Crops can be made self-fertilizing with nitrogen-fixing bacteria, making artificial fertilizer unnecessary

Food crops
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A second Green Revolution?

Nitrogen fixation is the process by which nitrogen is converted to ammonia, a compound of nitrogen and hydrogen that is necessary for plants to grow. Problem is, only a few plants like legumes (peas, beans, lentils) can fix nitrogen from the atmosphere with the help of symbiotic nitrogen-fixing bacteria. The vast majority of plants have to get their nitrogen from the soil, and there's not enough of it everywhere. That's why humanity uses so much synthetic nitrogen fertilizer.

Crops University NottinghamYoutube/Screen capture

But that might not be the case forever:

Professor Edward Cocking, Director of The University of Nottingham’s Centre for Crop Nitrogen Fixation, has developed a unique method of putting nitrogen-fixing bacteria into the cells of plant roots. His major breakthrough came when he found a specific strain of nitrogen-fixing bacteria in sugar-cane which he discovered could intracellularly colonize all major crop plants. This ground-breaking development potentially provides every cell in the plant with the ability to fix atmospheric nitrogen. The implications for agriculture are enormous as this new technology can provide much of the plant’s nitrogen needs. (source)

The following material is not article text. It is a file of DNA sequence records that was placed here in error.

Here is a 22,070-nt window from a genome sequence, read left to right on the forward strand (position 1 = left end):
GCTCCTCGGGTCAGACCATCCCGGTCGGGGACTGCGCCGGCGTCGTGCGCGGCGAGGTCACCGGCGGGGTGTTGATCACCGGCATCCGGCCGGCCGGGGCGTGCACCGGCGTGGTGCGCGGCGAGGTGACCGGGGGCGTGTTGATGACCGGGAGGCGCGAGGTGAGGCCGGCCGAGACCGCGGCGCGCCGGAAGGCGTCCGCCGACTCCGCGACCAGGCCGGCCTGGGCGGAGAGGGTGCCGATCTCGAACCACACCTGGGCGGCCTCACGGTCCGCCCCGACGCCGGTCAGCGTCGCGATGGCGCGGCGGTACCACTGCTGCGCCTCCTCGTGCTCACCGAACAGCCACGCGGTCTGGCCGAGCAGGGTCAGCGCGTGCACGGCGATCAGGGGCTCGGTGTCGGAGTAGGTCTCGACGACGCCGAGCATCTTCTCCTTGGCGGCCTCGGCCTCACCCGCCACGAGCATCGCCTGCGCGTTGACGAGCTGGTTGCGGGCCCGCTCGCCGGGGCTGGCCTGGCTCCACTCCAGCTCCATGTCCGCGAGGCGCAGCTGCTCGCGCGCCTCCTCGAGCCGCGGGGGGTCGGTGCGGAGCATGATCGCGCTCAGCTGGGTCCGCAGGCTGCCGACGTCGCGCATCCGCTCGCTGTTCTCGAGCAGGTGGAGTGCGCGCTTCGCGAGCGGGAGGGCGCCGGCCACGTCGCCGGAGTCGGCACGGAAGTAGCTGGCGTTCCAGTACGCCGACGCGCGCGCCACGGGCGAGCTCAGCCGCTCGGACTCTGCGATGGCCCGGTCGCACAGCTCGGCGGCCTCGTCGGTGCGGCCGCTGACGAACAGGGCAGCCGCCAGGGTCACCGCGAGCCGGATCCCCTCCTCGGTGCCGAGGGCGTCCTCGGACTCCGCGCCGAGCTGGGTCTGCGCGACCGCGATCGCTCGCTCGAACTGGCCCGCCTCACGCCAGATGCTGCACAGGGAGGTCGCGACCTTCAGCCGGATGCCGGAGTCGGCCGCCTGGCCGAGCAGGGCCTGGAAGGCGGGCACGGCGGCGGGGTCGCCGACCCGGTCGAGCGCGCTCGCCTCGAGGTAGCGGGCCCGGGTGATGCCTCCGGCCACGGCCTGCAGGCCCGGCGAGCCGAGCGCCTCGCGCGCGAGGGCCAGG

If this can be done right and safely, it could be a major second Green Revolution, with tremendous impacts on the environment and world food production.

Via U.N.

See also: Don't believe your eyes! 9 Must-see table top nature photographs (including 'making of')

Tags: Agriculture


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